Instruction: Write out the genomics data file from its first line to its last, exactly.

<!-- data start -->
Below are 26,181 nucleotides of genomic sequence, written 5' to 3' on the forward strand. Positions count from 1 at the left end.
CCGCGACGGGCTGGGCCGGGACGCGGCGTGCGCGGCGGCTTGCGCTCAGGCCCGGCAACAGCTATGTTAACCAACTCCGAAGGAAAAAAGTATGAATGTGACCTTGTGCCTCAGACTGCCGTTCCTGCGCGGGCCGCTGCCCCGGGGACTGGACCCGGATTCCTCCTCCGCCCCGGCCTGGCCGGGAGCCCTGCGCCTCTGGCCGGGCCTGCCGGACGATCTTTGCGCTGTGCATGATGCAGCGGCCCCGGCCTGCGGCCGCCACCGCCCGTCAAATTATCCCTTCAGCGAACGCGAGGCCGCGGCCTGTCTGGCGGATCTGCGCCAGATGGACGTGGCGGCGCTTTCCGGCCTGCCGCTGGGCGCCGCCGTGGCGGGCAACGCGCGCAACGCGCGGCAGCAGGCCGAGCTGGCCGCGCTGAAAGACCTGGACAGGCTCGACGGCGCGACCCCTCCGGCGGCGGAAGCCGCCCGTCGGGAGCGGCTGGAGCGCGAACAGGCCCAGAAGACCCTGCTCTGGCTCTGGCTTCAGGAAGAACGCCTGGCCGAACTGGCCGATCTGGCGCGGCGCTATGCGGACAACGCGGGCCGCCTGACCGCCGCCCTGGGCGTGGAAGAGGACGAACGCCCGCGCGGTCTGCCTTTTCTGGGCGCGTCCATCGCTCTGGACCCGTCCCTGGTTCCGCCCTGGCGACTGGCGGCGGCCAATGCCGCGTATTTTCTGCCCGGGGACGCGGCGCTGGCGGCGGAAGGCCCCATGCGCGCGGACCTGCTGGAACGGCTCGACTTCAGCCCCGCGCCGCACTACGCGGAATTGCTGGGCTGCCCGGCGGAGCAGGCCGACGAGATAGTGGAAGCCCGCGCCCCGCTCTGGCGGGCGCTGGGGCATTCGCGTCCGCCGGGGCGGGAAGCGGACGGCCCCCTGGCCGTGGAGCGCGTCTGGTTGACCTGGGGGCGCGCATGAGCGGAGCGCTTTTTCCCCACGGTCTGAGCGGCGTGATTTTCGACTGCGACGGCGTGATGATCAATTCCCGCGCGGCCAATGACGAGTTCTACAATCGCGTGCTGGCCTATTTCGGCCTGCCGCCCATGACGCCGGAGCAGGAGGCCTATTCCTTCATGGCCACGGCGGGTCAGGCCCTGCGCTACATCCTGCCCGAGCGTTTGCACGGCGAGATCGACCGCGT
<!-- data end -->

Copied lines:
Below are 26,181 nucleotides of genomic sequence, written 5' to 3' on the forward strand. Positions count from 1 at the left end.
CCGCGACGGGCTGGGCCGGGACGCGGCGTGCGCGGCGGCTTGCGCTCAGGCCCGGCAACAGCTATGTTAACCAACTCCGAAGGAAAAAAGTATGAATGTGACCTTGTGCCTCAGACTGCCGTTCCTGCGCGGGCCGCTGCCCCGGGGACTGGACCCGGATTCCTCCTCCGCCCCGGCCTGGCCGGGAGCCCTGCGCCTCTGGCCGGGCCTGCCGGACGATCTTTGCGCTGTGCATGATGCAGCGGCCCCGGCCTGCGGCCGCCACCGCCCGTCAAATTATCCCTTCAGCGAACGCGAGGCCGCGGCCTGTCTGGCGGATCTGCGCCAGATGGACGTGGCGGCGCTTTCCGGCCTGCCGCTGGGCGCCGCCGTGGCGGGCAACGCGCGCAACGCGCGGCAGCAGGCCGAGCTGGCCGCGCTGAAAGACCTGGACAGGCTCGACGGCGCGACCCCTCCGGCGGCGGAAGCCGCCCGTCGGGAGCGGCTGGAGCGCGAACAGGCCCAGAAGACCCTGCTCTGGCTCTGGCTTCAGGAAGAACGCCTGGCCGAACTGGCCGATCTGGCGCGGCGCTATGCGGACAACGCGGGCCGCCTGACCGCCGCCCTGGGCGTGGAAGAGGACGAACGCCCGCGCGGTCTGCCTTTTCTGGGCGCGTCCATCGCTCTGGACCCGTCCCTGGTTCCGCCCTGGCGACTGGCGGCGGCCAATGCCGCGTATTTTCTGCCCGGGGACGCGGCGCTGGCGGCGGAAGGCCCCATGCGCGCGGACCTGCTGGAACGGCTCGACTTCAGCCCCGCGCCGCACTACGCGGAATTGCTGGGCTGCCCGGCGGAGCAGGCCGACGAGATAGTGGAAGCCCGCGCCCCGCTCTGGCGGGCGCTGGGGCATTCGCGTCCGCCGGGGCGGGAAGCGGACGGCCCCCTGGCCGTGGAGCGCGTCTGGTTGACCTGGGGGCGCGCATGAGCGGAGCGCTTTTTCCCCACGGTCTGAGCGGCGTGATTTTCGACTGCGACGGCGTGATGATCAATTCCCGCGCGGCCAATGACGAGTTCTACAATCGCGTGCTGGCCTATTTCGGCCTGCCGCCCATGACGCCGGAGCAGGAGGCCTATTCCTTCATGGCCACGGCGGGTCAGGCCCTGCGCTACATCCTGCCCGAGCGTTTGCACGGCGAGATCGACCGCGT